How to Start Planning Home Upgrades
Planning a home upgrade can feel overwhelming. From a simple add-on to a total renovation, the process is heavy in detail and requires dedication and patience. If you've never experienced home renovation, you may not know where to start. Here are a few simple steps that can help you organize your thoughts and plans and prepare for the road ahead.
Whether you're thinking about the cost of a pool or the kind of wallpaper you want in the living room, building a detailed project plan will help you prioritize and get started. If your upgrade requires building construction, this step is particularly important because there are many hoops you may need to jump through just to get ready to build. For example, adding or converting a garage may need clearance from your HOA. You'll want to check your local zoning regulations and see what permits you might need.
Your plan should include the most important steps. You'll need a list of everything you want to accomplish. Divide up the steps by what can be DIY and what will require professionals. Add the sketches or blueprints of the finished product so you can begin with a visual.
Timelines are often changed in construction, but it's important to start with one. Give yourself a range. Having a hard date can certainly be done, but having a finish range can help avoid disappointment and allow for changes to the plan when necessary.
Use the timeline to note what steps in the plan must be completed first and which can be worked on simultaneously. Use a calendar to display your timeline; it will create a clear and concise vision of what you want and expect. Be sure to include the time needed for shipping, delivery, holidays and cleaning.
Setting a budget can be a crucial part of the project. Whether you allow for deviation or set a hard line, it's important to decide from the beginning what you would like to spend. Set aside a small percentage to account for unexpected expenses so you're not surprised during the process. Price out all of your materials and request estimates from the respective vendors and professionals. Don't forget to include labor and permit costs and add a budget for aesthetics and decorative finishing touches at the end. Have this ready at least three months before starting, and if you find your estimates are coming in over budget, refer back to your original plan and see if you can make changes.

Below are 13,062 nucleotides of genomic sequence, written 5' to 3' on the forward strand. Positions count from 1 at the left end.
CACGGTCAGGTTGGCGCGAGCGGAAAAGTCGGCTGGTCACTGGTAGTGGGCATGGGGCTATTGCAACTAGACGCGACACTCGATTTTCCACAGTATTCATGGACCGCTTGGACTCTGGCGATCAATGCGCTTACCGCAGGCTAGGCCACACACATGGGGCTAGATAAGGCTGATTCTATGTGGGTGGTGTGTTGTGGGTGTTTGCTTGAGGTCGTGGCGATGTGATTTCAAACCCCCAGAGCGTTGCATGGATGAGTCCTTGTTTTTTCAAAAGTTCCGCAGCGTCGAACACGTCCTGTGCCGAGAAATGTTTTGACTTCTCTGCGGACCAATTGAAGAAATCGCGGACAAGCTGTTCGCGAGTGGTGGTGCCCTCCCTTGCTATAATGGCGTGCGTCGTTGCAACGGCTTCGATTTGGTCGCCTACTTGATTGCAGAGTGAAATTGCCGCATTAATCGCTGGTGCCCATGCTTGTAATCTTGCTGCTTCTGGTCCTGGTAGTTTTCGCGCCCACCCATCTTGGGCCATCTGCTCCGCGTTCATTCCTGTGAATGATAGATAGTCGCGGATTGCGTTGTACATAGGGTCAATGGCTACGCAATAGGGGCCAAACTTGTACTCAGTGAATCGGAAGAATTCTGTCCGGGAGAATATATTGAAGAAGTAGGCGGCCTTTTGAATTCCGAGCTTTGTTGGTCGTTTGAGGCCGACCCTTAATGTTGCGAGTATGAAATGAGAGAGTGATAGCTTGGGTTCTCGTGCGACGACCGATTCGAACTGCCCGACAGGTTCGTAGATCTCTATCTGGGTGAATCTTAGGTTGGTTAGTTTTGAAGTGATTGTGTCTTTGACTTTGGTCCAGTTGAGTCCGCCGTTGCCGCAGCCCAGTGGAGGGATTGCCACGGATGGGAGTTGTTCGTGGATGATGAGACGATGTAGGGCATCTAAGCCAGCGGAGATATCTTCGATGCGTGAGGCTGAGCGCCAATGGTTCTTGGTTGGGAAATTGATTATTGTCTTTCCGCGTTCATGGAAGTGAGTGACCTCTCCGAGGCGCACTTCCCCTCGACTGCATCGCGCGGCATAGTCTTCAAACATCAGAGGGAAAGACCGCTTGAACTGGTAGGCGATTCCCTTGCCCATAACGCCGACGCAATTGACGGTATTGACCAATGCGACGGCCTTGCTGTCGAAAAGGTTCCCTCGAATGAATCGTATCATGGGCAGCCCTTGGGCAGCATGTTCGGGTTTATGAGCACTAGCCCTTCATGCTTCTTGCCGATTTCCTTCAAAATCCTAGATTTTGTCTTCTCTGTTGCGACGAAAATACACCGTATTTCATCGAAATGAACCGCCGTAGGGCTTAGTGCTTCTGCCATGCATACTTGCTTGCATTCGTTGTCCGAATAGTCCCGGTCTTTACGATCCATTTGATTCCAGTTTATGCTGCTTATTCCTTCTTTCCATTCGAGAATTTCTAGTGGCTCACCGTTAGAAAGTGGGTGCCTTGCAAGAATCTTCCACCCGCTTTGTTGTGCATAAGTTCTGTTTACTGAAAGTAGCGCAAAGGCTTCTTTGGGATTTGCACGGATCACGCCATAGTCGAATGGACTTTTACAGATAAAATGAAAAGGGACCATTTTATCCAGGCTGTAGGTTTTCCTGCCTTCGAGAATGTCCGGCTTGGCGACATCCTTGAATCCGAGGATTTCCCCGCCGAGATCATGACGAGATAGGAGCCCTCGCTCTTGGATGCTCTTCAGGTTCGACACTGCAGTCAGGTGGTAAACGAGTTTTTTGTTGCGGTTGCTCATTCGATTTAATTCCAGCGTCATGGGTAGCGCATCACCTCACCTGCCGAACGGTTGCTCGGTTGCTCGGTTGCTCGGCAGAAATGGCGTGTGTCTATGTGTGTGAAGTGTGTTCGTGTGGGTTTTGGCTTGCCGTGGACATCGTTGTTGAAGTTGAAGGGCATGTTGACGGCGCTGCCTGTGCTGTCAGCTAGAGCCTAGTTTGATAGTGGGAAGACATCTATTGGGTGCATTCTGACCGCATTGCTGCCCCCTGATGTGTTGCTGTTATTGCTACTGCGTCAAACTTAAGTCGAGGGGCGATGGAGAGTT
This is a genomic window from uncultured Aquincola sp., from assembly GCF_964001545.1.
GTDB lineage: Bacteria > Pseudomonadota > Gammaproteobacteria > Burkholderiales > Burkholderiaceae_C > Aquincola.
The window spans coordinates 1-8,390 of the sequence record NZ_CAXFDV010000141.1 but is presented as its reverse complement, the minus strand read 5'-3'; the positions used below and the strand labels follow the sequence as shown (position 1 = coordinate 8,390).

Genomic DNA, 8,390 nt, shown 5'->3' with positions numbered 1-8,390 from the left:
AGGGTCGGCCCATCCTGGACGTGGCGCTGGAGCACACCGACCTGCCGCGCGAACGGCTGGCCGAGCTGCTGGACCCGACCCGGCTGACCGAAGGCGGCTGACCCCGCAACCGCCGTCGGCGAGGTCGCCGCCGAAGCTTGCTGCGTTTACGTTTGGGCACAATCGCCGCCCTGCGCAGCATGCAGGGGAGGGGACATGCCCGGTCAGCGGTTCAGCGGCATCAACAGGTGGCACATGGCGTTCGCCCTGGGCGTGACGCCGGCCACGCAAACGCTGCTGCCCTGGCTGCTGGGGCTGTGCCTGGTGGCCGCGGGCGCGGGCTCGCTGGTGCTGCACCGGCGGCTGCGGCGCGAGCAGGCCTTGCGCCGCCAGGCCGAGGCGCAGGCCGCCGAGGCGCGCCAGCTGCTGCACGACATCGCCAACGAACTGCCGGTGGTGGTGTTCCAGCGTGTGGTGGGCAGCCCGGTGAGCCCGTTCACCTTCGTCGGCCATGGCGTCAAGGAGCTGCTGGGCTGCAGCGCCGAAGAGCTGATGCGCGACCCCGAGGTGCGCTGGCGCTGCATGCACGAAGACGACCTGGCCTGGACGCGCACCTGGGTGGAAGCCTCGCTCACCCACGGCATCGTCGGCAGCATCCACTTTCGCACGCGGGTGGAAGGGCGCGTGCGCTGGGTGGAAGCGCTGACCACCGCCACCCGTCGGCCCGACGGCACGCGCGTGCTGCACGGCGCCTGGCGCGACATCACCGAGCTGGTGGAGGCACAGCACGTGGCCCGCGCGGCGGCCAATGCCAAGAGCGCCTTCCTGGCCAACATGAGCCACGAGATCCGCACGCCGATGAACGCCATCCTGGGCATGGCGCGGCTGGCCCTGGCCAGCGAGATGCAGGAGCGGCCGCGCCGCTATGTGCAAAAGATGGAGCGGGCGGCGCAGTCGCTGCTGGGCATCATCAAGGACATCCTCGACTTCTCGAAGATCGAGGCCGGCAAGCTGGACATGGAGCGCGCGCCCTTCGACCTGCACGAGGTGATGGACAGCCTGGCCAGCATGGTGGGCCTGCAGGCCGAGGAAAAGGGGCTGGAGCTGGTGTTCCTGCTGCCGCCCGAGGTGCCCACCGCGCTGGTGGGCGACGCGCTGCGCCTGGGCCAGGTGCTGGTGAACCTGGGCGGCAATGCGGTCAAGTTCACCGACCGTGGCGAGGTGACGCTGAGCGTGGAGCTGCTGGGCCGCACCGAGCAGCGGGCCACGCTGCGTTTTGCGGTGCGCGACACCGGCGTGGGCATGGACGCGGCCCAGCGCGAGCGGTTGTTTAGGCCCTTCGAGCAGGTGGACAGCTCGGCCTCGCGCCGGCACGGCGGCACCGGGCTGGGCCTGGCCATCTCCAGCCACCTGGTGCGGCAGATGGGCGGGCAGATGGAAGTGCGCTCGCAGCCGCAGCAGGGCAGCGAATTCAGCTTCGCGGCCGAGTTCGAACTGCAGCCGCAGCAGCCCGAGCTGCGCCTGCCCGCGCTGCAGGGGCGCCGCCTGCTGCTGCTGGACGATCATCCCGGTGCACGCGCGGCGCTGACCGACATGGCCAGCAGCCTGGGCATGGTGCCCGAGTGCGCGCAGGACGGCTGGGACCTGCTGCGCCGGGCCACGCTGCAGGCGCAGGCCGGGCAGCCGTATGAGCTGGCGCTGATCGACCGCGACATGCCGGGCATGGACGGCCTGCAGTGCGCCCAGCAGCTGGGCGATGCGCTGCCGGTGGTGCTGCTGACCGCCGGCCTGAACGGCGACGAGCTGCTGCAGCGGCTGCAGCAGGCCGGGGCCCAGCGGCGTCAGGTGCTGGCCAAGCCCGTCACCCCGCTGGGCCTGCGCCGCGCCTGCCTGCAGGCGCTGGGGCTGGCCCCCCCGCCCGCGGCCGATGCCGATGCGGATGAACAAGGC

Hiring a contractor is inarguably the most important part of your process. Do the proper vetting and know exactly what you want and expect. Here are a few important things to do as you start interviewing:
• ask for references and call them,
• check proof of insurance and licensing,
• make sure they offer a payment schedule
• and look at years of experience.
A good contractor will have workers' compensation and liability insurance, and a bad contractor might as for full payment upfront. Keep in mind that years of experience and a strong reference denote a safer bet. You can find checklists online to help you hire a contractor successfully. Begin the interviewing process at least two to three months prior to the anticipated start date.
Prepare yourself for potential setbacks in the plan. Larger projects will almost guarantee a few issues along the way. It can start as early as a zoning or permit issue and as late as appliance delivery. If you plan to encounter problems along the way and prepare as much as possible, you take away the shock factor and can avoid over-stressing. If you follow the steps in this process, you'll already have money set aside in the budget to accommodate financial setbacks.
When it comes to home upgrades and renovations, the most important thing to remember is to take care of yourself along the way as well. With a well-thought-out plan, you can alleviate a large amount of stress and worry. The key to a successful project is knowledge and patience.